The lever on this computer is tucked under a clip. Simply pull it out and away from the processor until the lever can be lifted up.
Here’s another example:
2. Now, you can easily lift your CPU out of the socket. Be careful to only grab the edges. If you flip it over, you’ll see all the pins. Take care not to bend any of the pins, as this will render the CPU useless.
2. Remove the Old Thermal Paste
To effectively and safely clean the dried thermal paste from your CPU, you’ll need to buy a bottle of alcohol with 90% isopropyl or above. Anything lower than 90% has too much water, which you should avoid using on computer components.
- Place the processor on a paper towel, with the pin side down. Using a q-tip dipped in isopropyl alcohol, carefully clean all the thermal paste from the top of the CPU. If you didn’t remove your CPU from the motherboard, take extra care not to brush dried thermal compound onto the motherboard or drip alcohol on your motherboard.
3. Reinstall the Processor
If you removed the processor, reinstall it once you got the old thermal paste residue cleaned up. Then you can continue with replacing the CPU fan. Note that the CPU in the example pictures was not cleaned, but yours should be at this stage.
- When reinstalling the processor, check for the gold directional arrow on the corner of the processor, then find the arrow on the corner of the socket. You need to line up those two when seating the CPU. Also, note the cutouts (circled in orange). These cutouts help ensure that the CPU can only be installed in one configuration, so pay close attention and make sure everything lines up.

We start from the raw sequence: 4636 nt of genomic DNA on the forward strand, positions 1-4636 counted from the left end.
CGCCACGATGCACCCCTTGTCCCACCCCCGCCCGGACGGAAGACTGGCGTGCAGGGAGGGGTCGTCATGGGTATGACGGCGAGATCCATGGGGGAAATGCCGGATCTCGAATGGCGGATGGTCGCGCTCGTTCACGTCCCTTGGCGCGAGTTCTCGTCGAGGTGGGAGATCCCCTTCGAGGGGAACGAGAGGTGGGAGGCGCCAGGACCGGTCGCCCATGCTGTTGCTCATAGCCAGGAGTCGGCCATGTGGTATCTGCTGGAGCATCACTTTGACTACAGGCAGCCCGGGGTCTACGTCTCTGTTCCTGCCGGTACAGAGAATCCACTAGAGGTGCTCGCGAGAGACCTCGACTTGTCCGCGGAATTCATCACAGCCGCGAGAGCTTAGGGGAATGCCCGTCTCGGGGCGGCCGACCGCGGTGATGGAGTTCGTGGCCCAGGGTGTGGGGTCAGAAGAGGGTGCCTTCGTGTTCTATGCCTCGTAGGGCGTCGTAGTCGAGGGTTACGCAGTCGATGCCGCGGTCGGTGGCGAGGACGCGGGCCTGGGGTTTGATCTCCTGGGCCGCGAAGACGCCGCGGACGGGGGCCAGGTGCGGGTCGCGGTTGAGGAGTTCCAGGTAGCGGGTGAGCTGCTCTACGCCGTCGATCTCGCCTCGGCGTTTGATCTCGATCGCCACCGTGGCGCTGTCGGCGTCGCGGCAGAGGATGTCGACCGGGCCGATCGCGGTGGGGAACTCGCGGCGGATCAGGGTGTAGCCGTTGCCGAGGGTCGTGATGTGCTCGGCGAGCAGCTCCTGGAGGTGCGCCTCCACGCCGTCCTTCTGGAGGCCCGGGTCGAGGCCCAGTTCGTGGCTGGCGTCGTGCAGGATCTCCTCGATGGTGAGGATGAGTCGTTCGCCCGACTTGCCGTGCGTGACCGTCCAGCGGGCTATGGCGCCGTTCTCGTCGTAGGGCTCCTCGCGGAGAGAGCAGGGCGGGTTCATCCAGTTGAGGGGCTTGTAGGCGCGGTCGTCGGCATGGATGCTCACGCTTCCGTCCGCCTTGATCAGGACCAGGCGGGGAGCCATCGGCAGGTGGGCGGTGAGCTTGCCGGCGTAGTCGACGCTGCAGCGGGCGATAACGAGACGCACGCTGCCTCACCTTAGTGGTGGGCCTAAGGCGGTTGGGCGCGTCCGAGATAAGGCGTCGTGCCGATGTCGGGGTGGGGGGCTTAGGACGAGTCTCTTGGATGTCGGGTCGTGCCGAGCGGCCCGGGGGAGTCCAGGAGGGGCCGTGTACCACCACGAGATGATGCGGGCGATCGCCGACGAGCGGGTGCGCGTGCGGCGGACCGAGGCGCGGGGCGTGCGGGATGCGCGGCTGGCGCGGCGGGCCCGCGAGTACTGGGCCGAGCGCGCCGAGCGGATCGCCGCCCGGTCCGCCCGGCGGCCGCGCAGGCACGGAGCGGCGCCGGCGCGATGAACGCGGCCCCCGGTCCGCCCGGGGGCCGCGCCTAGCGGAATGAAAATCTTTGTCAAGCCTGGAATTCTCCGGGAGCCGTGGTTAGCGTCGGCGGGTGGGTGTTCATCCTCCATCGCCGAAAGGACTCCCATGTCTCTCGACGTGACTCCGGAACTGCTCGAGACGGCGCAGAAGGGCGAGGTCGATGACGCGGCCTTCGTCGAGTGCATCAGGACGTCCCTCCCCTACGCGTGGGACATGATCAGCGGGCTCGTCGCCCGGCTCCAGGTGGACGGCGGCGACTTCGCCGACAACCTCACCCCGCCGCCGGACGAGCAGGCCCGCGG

- Gently place the CPU down into the socket. There is no force needed. If you try to force the CPU in, you may damage some pins. The processor should just drop right in.
- Close the retention bracket and close the lever back down.
4. Apply New Thermal Paste
Before you can install the new CPU cooler, you need to apply thermal paste. Thermal paste ensures there are no air gaps between the metal of the fan and the processor so that there is maximum heat transfer. This step is not optional, if you fail to add thermal paste, your processor will quickly start overheating again.
There are many differing opinions on the right and wrong way to apply thermal compounds within the IT community, but there’s no need to worry about the fuss. The most important part of adding new thermal paste is to add the right amount:
- Apply a pea-sized amount of thermal paste in the very center of either the attachment surface of the fan or the CPU. DO NOT apply to both, or you will have way too much thermal paste.
Do not spread the thermal paste out, there is no need. It will be evenly distributed once the fan is installed.
5. Install the New CPU Fan
Finally, it’s time to install your new CPU fan. You should’ve removed the old thermal paste and applied a new dab to the attachment surface of the fan or to the CPU at this point. Now follow these steps to finish securing your new CPU cooler:
- Gently place the CPU fan onto the processor itself. Carefully align the CPU fan with the CPU retention post holes.
- Using a star pattern, install the screws. They may be spring-loaded and need a little pressure to get started. Think of the four holes as 1 in the top right, 2 in the bottom right, 3 in the bottom left, and 4 in the top left. Start with 1, then move onto 3, then 2, and finally 4. insert the screws in halfway first, and once they are all soft-mounted, you can go back around and repeat the same pattern one more time in tightening them up to ensure they are all secure.
Don’t over-tighten. Overtightening these screws could crack or damage your motherboard, which would be very bad.